I liked this collection. Again, the plots revolve around naturalistic situations: straightforward murders and crimes in the earlier stories, other types of human drama in the later stories. Only Mr. Quin has a touch of the supernatural about himself (his name, of course, is not an accident). The real interest is in the development of Mr. Satterthwaite. In the beginning, Satterthwaite is a fussy, effeminate, comfort-oriented man; even his friends call him “old-maidenish.” He’s never experienced any deep romance or drama; he is more an observer than participant in life. Under the influence of Mr. Quin, he gradually becomes more of a participant in, not just an observer of, the situations that he encounters. He also learns to channel the observational and deductive abilities that Quin draws out of him, relying less on Quin’s direct aid as time goes on. The true nature of Mr. Quin also becomes clearer (but never perfectly clear), and the fantastical elements ratchet up as the stories progress.
My main complaint is that the stories aren’t arranged in the order that Christie wrote them. If they had been, this could have been read almost as a novel, with a narrative arc that shows the gradual blossoming of Mr. Satterthwaite and reveals more and more about Mr. Quin. As it is, the climax of this would-be novel, the story “The Man from the Sea,” appears right in the middle of the collection, which spoils the overall narrative arc, and to a certain extent the stories that come later in the collection as well.
The edition of the collection that I read contains the original publication dates of each story, so a patient reader can read the Satterthwaite/Quin saga in the proper order. I give the order below, but at the very least, I’d recommend skipping over “The Man from the Sea” and “The Bird with the Broken Wing” on your first reading, and reading them last (in that order).
In fact you could even just skip “The Bird with the Broken Wing” altogether, as it’s not a great story, and isn’t really a Quin story. It feels more like a teaser for the “next installment” of a Satterthwaite series, without Mr. Quin. Christie even adds a new character, Inspector Winkfield, who seems poised to take the role of Inspector Lestrade to Satterthwaite’s Sherlock Holmes. Perhaps Christie had been thinking about writing more about the Satterthwaite character, but as far as I know he only appears subsequently in the Hercule Poirot novel Three Act Tragedy.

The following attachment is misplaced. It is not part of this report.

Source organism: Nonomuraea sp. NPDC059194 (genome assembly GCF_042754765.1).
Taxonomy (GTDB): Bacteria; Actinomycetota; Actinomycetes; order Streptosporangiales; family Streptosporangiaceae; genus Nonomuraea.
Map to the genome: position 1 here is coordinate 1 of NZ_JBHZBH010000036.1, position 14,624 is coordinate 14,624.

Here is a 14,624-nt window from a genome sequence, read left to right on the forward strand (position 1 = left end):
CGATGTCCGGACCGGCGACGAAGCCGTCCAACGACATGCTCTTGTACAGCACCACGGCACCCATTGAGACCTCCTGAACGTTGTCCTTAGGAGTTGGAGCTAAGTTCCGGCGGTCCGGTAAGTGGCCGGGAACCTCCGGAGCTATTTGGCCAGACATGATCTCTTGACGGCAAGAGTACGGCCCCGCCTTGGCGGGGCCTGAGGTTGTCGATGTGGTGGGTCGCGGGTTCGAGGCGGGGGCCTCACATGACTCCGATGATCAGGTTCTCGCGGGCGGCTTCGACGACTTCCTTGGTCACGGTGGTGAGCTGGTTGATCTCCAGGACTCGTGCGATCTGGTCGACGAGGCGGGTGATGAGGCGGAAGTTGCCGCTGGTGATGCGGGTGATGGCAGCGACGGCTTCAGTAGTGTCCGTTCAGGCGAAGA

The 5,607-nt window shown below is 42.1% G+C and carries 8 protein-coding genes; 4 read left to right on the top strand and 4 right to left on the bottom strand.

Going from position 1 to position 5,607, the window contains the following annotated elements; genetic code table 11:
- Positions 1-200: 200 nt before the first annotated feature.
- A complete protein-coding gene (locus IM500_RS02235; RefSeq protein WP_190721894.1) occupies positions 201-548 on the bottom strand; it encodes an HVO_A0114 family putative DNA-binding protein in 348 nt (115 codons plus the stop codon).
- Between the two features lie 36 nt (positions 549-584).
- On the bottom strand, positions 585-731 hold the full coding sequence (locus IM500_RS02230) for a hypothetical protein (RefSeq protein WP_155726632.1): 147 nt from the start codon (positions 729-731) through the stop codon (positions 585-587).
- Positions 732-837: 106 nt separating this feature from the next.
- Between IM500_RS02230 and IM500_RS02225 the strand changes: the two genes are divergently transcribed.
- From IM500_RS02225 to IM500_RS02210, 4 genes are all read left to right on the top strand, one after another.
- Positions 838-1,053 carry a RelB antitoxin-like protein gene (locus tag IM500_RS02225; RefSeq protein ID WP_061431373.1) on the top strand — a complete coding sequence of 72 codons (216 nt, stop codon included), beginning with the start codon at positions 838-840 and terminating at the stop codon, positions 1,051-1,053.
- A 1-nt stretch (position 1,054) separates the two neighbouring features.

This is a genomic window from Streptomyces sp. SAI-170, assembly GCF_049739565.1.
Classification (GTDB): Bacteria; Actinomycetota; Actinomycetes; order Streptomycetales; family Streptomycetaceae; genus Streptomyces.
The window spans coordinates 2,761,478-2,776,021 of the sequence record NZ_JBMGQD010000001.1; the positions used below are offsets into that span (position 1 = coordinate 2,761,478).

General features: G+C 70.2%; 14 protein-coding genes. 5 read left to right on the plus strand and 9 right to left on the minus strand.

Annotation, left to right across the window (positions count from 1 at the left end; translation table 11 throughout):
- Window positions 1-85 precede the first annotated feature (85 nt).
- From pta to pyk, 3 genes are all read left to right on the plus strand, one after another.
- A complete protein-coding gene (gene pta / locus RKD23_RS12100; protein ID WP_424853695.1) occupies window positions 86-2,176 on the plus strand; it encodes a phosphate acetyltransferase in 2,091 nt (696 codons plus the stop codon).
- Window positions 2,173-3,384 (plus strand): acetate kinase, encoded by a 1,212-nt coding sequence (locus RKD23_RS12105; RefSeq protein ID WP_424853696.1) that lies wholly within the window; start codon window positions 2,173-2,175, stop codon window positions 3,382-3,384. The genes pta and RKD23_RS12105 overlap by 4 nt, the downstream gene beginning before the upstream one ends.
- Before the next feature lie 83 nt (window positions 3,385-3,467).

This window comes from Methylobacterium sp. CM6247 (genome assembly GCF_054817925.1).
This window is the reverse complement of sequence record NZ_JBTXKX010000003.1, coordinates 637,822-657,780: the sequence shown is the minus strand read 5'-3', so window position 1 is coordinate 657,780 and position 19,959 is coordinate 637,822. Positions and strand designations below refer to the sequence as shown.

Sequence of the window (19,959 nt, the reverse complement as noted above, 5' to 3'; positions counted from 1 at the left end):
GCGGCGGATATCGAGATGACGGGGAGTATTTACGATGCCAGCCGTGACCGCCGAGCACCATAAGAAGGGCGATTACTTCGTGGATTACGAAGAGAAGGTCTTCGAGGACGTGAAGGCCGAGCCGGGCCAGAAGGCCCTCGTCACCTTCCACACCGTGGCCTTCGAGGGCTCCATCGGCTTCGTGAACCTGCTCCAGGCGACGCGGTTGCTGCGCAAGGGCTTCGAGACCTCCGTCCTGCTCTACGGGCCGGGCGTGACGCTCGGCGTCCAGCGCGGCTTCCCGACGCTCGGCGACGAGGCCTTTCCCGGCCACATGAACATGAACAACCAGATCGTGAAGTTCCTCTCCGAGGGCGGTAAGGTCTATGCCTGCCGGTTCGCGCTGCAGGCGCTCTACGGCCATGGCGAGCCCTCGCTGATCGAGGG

Of the two collections, I preferred The Mysterious Mr. Quin. I liked the combination of fair-play ratiocination tales with a touch of the fantastic. I enjoyed following Mr. Satterthwaite’s development, and the gradual encroachment of the supernatural as the stories progressed. If you like Golden Age mystery stories with a fairy-tale feel, or if you like fantastical stories with crime stories at their core, you might enjoy reading about Mr. Satterthwaite and Mr. Quin, too.
Publication order for the stories in The Mysterious Mr. Quin.
The Coming of Mr. Quin – March 1923
The Shadow on the Glass – October 1923
The Sign in the Sky – June 1925
At the “Bells and Motley” – November 1925
The Soul of the Croupier – 13 November 1926
The World’s End – 20 November 1926
The Voice in the Dark – December 1926
The Face of Helen – April 1927
Harlequin’s Lane (*) – May 1927
The Dead Harlequin (*) – March 1929
The Man from the Sea – October 1929
The Bird with the Broken Wing – April 1930
(*) While “Harlequin’s Lane” was published before “The Dead Harlequin,” I think that the overall narrative arc will work better if you read “The Dead Harlequin” first.